NSU does a wonderful job of preparing students for life after graduation. Renowned professors, who have vast experiences in their respective fields, provide students with an excellent education. Combined with state-of-the-art facilities, the university clearly aims to give students all the tools necessary to succeed in a highly competitive global market.
One amazing opportunity that NSU has for students is an internship and job fair, for which the Office of Career Development invites many employers to campus to recruit students for internships and jobs. This, no doubt, can be a valuable opportunity for some alumni and students – undergraduate and graduate, domestic and international — to learn more about organizations and companies they’re interested in and, possibly, be hired for temporary or permanent positions.
I, however, was highly disappointed when I attended the internship and job fair on Feb. 19. I am an international graduate student, and I decided to attend the fair to see what opportunities might be open to me. I was shocked by the responses I received from the representatives of most of the organizations I was interested in; I was told that only permanent residents and U.S. citizens were eligible.
I found it mind-boggling, because if, as international students, we come to the U.S. and pay to get educated, shouldn’t we be given an opportunity to put the skills we’re taught into real practice outside the four walls of a classroom?
I recognize that many U.S. employers offer amazing internships or even full-time positions to international students. As such, my frustration stems from the particular representatives whom I approached at the fair.
As an international student who has been in this country for about five years, I fully understand the process, along with all the requirements and limitations of obtaining employment in the U.S. as a non-citizen. So, it isn’t as if I went to the job fair blindly expecting that I would receive the same treatment as a citizen or permanent resident.
I think that it would be extremely helpful if the Office of Career Development would clearly specify which organizations and companies consider international students in the list that they hand out at the fair’s entrance. International students would then know which tables to approach. I know that the office includes all that information on its website, as well as in the packet emailed to students. My problem with this, however, is that if you don’t print it out or have a photographic memory to remember which employers to approach, you’re just left to walk up to whichever appeals to you and likely be told that there are no opportunities for international students.
I also suggest that the Office of Career Development advises the organizations and companies attending to send representatives who are knowledgeable about the process of hiring international students, because, clearly, some of the people I spoke with had no idea what they were talking about.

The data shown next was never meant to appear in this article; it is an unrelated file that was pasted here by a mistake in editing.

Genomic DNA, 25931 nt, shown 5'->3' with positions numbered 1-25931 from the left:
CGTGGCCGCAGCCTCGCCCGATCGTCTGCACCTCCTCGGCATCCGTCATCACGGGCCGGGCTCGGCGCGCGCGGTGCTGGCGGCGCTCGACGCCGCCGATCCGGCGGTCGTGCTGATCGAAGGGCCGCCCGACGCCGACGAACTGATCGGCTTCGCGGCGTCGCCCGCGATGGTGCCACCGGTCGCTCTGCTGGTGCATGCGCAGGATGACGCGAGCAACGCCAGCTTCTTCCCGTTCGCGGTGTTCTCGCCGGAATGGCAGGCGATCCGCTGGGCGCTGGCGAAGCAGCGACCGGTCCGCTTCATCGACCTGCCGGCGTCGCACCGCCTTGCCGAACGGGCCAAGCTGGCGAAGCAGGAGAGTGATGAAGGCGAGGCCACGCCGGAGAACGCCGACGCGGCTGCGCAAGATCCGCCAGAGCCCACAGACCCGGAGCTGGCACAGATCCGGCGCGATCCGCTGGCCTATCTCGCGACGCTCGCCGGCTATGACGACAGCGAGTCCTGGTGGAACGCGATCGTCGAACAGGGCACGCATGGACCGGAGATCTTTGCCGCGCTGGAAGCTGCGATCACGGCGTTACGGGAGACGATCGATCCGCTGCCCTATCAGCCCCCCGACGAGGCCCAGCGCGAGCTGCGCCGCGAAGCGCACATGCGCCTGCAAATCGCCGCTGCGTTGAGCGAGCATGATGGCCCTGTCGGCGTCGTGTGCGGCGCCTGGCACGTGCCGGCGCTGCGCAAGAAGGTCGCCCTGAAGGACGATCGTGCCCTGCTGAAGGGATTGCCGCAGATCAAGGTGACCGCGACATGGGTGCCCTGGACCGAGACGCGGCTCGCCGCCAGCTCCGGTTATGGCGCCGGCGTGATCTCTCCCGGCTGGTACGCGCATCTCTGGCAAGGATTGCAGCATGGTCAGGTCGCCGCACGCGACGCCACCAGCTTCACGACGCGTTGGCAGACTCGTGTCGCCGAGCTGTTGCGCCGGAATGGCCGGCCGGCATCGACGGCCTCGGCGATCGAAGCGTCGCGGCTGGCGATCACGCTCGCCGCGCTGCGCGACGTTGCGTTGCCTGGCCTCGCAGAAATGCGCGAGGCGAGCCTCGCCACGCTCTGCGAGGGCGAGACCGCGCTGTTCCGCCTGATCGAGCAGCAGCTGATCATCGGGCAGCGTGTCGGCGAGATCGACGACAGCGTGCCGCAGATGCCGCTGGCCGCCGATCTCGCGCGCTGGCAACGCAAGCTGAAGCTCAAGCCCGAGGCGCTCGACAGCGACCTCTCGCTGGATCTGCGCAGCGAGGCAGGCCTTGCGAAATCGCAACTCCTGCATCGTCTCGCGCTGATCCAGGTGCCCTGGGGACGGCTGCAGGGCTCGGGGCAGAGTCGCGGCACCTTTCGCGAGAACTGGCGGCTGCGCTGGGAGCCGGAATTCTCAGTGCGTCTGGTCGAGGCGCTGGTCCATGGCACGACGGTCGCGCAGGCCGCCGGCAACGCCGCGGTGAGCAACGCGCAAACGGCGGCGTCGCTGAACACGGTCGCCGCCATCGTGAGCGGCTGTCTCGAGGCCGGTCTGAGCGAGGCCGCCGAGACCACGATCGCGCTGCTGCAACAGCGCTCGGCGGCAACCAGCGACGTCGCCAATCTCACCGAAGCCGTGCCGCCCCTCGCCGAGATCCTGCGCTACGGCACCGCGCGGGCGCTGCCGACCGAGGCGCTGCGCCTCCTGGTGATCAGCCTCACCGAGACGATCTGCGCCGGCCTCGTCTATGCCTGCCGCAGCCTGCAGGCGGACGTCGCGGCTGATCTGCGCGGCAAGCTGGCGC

I had specifically asked one representative if I would be able to intern or volunteer if I had my employment authorization document (EAD), and he said no, because even volunteers are paid. So, I was ineligible.
Clearly, this representative had no idea what he was talking about. An EAD is a work permit that allows eligible non-immigrants to work in the U.S. at any organization for the duration of one year, after which he or she can reapply for another work permit, if he or she is still eligible.
It is my opinion that employers who attend the fair needed to do a better job at educating their representatives on responding to international student employment questions. They should have realized that they were coming to a university that has a large population of international students, and, as such, expected that these students would be at the fair asking questions and seeking opportunities.
I don’t think it puts the organization in a good light when their representatives don’t know how to respond to some important questions. I would rather have someone tell me flat-out, “I really don’t know how that works” than to just say, “We don’t accept international students.” I actually had one representative tell me that he didn’t know, and I greatly appreciated that.
I would echo again that the Office of Career Development does a tremendous job of working with students and providing them with opportunities to succeed professionally after graduation. I would definitely encourage its staff to continue because their efforts are undoubtedly helpful to students.
That being said, I propose that they find a way of making this process more inclusive of all students, possibly by inviting more organizations and companies that are willing to offer international students, like me, opportunities to practice what we’re taught here. I can’t speak for other international students, but I really felt out of place and frustrated at the job fair.